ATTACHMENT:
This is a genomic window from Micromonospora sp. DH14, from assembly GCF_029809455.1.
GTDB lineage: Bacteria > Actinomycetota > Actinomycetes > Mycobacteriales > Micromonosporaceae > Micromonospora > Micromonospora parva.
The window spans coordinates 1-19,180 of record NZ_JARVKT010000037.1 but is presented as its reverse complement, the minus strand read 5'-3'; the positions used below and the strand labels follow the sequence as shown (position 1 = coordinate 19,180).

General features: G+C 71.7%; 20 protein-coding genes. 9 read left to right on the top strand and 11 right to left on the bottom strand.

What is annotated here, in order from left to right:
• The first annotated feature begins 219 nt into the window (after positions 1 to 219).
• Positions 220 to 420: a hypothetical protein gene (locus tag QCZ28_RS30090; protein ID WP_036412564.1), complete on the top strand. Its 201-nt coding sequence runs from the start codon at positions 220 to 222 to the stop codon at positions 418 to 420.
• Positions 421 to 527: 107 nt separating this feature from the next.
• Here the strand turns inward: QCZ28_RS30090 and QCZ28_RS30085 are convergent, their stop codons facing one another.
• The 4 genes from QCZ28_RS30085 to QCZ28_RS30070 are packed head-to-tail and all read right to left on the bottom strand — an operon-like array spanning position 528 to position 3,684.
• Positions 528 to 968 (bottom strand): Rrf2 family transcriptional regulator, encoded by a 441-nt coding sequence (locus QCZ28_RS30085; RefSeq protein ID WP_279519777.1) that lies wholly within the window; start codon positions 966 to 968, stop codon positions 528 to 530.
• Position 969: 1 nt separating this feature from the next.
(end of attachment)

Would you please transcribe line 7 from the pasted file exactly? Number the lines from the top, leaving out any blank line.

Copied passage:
• Positions 220 to 420: a hypothetical protein gene (locus tag QCZ28_RS30090; protein ID WP_036412564.1), complete on the top strand. Its 201-nt coding sequence runs from the start codon at positions 220 to 222 to the stop codon at positions 418 to 420.